Welcome! Like the book of the same name, this blog is an eclectic collection of Sherlockian scribblings based on more than a half-century of reading Sherlock Holmes. Please add your own thoughts. You can also follow me on Twitter @DanAndriacco and on my Facebook fan page at Dan Andriacco Mysteries. You might also be interested in my Amazon Author Page. My books are also available at Barnes & Noble and in all main electronic formats including Kindle, Nook, Kobo and iBooks for the iPad.

Monday, July 15, 2013

Sherlock Holmes, Author

Sherlock Holmes in "The Adventure of the Lion's Mane"

Like anyone who deals with the Press, Sherlock Holmes knows that the only way to ensure complete accuracy is to write it himself. This he does early in his acquaintance with Dr. Watson, penning an article called “The Book of Life.” “From a drop of water,” he writes, “a logician could infer the possibility of an Atlantic or a Niagara without having seen or heard of one or the other.” Not knowing that his new roommate was the author, Dr. Watson’s reaction upon reading this is unambiguous: “What ineffable twaddle! I never read such rubbish in my life.”

Aside from his monographs, Holmes as writer is best known as the author of two of his own later adventures, “The Adventure of the Blanched Soldier” and “The Adventure of the Lion’s Mane.” In addition to these stories, he is almost certainly the author of two long letters to the editor of daily newspapers in which he attempts to solve puzzling crimes from his armchair. These are recorded in two short stories by Arthur Conan Doyle, published as part of his Round the Fire series in The Strand magazine in 1898 while Holmes was believed dead.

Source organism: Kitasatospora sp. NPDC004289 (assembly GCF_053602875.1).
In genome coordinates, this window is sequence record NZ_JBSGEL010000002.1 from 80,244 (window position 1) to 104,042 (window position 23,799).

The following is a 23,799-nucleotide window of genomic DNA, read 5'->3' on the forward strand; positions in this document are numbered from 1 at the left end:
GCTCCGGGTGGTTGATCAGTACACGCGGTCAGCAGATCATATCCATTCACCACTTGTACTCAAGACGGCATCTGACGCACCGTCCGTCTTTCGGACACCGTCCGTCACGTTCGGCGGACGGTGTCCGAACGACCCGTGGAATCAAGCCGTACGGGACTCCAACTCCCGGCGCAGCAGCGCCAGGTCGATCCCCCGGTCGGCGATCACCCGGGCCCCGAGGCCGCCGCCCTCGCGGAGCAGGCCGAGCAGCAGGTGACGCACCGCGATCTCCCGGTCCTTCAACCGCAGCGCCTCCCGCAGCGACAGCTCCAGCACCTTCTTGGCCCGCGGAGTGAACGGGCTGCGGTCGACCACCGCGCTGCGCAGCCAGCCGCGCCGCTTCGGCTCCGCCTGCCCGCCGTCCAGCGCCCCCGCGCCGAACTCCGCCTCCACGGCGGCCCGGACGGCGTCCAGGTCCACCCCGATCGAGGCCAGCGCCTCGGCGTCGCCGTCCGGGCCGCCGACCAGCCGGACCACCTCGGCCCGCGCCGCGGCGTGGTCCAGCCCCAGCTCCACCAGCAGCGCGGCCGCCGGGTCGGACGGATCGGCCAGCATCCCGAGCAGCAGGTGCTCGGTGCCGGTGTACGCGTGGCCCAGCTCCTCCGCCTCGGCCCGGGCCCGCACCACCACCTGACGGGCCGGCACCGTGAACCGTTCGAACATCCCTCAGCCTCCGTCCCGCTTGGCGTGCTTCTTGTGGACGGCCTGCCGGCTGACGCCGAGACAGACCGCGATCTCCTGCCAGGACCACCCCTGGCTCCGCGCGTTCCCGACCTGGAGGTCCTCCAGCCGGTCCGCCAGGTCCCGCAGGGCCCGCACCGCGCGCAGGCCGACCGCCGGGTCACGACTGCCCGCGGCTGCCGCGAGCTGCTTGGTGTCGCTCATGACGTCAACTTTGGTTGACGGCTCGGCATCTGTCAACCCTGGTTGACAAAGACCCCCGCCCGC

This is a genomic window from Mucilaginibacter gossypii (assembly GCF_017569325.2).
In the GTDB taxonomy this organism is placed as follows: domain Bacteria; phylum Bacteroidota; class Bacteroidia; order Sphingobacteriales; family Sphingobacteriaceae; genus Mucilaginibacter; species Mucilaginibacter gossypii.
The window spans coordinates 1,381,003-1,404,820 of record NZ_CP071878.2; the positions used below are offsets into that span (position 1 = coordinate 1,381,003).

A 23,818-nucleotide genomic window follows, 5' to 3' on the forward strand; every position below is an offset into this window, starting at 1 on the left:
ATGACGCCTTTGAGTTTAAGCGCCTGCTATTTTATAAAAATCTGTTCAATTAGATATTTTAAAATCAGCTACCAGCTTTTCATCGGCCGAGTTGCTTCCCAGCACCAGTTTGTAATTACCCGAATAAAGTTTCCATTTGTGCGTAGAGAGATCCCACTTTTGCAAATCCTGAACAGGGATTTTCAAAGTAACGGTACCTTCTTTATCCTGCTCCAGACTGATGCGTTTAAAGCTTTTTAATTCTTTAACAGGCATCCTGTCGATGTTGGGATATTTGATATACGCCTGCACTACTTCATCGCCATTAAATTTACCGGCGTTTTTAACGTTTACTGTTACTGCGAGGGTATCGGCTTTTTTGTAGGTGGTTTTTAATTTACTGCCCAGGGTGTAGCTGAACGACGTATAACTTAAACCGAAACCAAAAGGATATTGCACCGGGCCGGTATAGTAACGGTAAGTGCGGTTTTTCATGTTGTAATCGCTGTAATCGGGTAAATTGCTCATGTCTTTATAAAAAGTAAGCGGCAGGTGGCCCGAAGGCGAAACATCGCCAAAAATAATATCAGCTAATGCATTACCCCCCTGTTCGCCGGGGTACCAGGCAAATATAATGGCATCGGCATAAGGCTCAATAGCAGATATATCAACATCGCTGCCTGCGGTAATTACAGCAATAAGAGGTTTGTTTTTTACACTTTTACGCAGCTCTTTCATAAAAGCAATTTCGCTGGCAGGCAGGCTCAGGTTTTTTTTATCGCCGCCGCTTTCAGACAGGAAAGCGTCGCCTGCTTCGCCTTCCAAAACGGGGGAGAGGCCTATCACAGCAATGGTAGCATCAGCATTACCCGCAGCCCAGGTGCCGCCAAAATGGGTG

In “The Man with the Watches,” we read: “There was a letter in the Daily Gazette, over the signature of a well-known criminal investigator, which gave rise to considerable discussion at the time. He had formed a hypothesis which had at least ingenuity to recommend it . . .” The strict logical framework of that letter, written in 1892, leaves little doubt as to identity of the “well-known criminal investigator” in question.

And there can be no doubt at all as to the author of a letter to The Times of London on July 3, 1890, as reported in “The Lost Special.” The letter starts out with this tell-tale introduction: “It is one of the elementary principles of practical reasoning that when the impossible has been eliminated, the residuum, however improbable, must contain the truth.”

In addition to clearly having the same author, these two letters have one other thing in common: They both set forth theories that are flat-out wrong. I think, therefore, that the reason Arthur Conan Doyle recorded these cases rather than Dr. Watson is quite . . . elementary.

No comments:

Post a Comment